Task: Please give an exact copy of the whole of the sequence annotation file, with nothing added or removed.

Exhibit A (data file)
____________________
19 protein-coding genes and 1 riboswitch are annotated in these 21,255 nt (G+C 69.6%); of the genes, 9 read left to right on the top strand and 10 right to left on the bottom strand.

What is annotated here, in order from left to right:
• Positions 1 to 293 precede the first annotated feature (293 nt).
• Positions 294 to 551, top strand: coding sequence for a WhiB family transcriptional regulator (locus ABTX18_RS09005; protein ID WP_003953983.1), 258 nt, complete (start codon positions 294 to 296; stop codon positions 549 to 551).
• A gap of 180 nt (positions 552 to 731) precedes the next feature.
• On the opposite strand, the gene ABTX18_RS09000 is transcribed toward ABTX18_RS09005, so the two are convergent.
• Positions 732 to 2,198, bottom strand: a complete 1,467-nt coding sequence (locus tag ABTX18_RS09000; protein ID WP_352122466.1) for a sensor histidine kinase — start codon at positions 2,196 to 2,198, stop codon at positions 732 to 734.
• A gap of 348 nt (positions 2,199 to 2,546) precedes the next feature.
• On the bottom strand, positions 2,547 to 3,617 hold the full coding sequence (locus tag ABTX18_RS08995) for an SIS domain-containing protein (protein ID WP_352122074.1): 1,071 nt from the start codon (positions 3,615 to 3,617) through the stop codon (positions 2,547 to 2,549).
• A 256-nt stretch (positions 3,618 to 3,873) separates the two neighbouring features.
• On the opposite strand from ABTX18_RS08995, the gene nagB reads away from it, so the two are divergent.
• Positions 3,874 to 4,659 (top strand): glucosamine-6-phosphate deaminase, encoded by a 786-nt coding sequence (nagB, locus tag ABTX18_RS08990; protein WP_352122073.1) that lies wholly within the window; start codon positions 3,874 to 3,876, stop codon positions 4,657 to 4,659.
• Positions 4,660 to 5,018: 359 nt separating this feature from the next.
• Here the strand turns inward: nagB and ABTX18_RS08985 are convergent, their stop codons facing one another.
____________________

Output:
19 protein-coding genes and 1 riboswitch are annotated in these 21,255 nt (G+C 69.6%); of the genes, 9 read left to right on the top strand and 10 right to left on the bottom strand.

What is annotated here, in order from left to right:
• Positions 1 to 293 precede the first annotated feature (293 nt).
• Positions 294 to 551, top strand: coding sequence for a WhiB family transcriptional regulator (locus ABTX18_RS09005; protein ID WP_003953983.1), 258 nt, complete (start codon positions 294 to 296; stop codon positions 549 to 551).
• A gap of 180 nt (positions 552 to 731) precedes the next feature.
• On the opposite strand, the gene ABTX18_RS09000 is transcribed toward ABTX18_RS09005, so the two are convergent.
• Positions 732 to 2,198, bottom strand: a complete 1,467-nt coding sequence (locus tag ABTX18_RS09000; protein ID WP_352122466.1) for a sensor histidine kinase — start codon at positions 2,196 to 2,198, stop codon at positions 732 to 734.
• A gap of 348 nt (positions 2,199 to 2,546) precedes the next feature.
• On the bottom strand, positions 2,547 to 3,617 hold the full coding sequence (locus tag ABTX18_RS08995) for an SIS domain-containing protein (protein ID WP_352122074.1): 1,071 nt from the start codon (positions 3,615 to 3,617) through the stop codon (positions 2,547 to 2,549).
• A 256-nt stretch (positions 3,618 to 3,873) separates the two neighbouring features.
• On the opposite strand from ABTX18_RS08995, the gene nagB reads away from it, so the two are divergent.
• Positions 3,874 to 4,659 (top strand): glucosamine-6-phosphate deaminase, encoded by a 786-nt coding sequence (nagB, locus tag ABTX18_RS08990; protein WP_352122073.1) that lies wholly within the window; start codon positions 3,874 to 3,876, stop codon positions 4,657 to 4,659.
• Positions 4,660 to 5,018: 359 nt separating this feature from the next.
• Here the strand turns inward: nagB and ABTX18_RS08985 are convergent, their stop codons facing one another.